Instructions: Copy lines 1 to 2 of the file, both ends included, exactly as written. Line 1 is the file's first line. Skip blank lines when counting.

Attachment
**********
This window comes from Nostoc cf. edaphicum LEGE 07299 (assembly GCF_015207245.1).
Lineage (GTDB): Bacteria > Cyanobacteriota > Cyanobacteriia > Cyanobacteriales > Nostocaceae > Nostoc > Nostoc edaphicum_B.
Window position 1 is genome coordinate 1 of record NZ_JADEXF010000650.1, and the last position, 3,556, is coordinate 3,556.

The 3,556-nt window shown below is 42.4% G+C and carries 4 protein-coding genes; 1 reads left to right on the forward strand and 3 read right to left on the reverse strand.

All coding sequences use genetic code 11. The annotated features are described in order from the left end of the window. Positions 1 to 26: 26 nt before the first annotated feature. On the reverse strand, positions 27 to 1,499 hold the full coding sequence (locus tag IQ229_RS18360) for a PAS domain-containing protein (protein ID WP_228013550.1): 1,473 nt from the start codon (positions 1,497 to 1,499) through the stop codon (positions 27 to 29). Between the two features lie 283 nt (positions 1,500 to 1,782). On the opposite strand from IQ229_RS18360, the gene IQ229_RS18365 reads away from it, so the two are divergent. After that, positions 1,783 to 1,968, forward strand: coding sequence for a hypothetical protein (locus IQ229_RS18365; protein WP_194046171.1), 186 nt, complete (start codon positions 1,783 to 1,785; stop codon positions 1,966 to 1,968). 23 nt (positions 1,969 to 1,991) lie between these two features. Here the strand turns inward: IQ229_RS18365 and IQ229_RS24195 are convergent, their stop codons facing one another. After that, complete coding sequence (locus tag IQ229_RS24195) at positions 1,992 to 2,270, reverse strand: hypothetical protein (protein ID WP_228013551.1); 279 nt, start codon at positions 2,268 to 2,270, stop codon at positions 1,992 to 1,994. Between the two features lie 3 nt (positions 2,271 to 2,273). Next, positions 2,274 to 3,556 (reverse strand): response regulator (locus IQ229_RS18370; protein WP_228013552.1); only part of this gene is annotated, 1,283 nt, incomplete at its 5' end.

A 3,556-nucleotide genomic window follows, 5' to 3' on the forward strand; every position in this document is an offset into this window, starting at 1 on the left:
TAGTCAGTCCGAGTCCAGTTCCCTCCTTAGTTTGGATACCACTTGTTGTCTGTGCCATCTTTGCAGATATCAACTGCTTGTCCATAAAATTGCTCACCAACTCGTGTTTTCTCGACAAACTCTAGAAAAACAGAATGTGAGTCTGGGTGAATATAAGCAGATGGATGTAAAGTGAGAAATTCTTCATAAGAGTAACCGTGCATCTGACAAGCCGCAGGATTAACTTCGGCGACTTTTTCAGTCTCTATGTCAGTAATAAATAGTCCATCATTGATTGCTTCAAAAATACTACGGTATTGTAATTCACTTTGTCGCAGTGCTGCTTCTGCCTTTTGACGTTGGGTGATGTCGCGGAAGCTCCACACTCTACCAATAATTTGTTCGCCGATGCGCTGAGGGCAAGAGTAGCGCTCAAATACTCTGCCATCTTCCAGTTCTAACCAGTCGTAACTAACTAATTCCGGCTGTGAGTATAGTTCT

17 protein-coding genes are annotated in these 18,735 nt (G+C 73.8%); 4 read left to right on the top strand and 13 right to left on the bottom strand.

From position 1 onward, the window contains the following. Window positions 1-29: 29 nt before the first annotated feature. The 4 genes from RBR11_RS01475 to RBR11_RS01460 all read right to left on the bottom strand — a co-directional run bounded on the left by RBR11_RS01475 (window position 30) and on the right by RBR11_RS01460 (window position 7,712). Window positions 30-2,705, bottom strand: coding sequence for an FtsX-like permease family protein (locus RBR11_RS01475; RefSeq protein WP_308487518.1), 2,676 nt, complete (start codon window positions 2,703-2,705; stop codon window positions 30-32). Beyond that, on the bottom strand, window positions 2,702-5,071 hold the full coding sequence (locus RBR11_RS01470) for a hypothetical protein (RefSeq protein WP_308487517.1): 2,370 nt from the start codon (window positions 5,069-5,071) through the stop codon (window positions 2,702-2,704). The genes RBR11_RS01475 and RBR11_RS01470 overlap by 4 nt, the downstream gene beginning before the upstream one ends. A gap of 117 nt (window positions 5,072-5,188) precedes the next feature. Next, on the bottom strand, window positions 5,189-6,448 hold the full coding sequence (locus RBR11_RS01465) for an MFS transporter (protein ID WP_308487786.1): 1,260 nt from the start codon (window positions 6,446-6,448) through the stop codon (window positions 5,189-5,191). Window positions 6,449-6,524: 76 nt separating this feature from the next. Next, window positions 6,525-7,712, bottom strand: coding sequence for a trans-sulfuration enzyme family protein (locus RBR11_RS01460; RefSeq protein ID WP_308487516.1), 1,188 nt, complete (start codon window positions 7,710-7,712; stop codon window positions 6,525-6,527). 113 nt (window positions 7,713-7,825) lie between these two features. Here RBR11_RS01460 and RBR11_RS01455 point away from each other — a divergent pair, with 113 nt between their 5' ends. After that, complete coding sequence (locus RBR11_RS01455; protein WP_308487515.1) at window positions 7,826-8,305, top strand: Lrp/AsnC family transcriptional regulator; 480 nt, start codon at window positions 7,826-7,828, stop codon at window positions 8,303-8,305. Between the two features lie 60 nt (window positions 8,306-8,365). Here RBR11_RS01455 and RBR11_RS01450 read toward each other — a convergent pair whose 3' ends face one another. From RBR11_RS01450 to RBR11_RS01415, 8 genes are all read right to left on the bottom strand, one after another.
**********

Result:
This window comes from Nostoc cf. edaphicum LEGE 07299 (assembly GCF_015207245.1).
Lineage (GTDB): Bacteria > Cyanobacteriota > Cyanobacteriia > Cyanobacteriales > Nostocaceae > Nostoc > Nostoc edaphicum_B.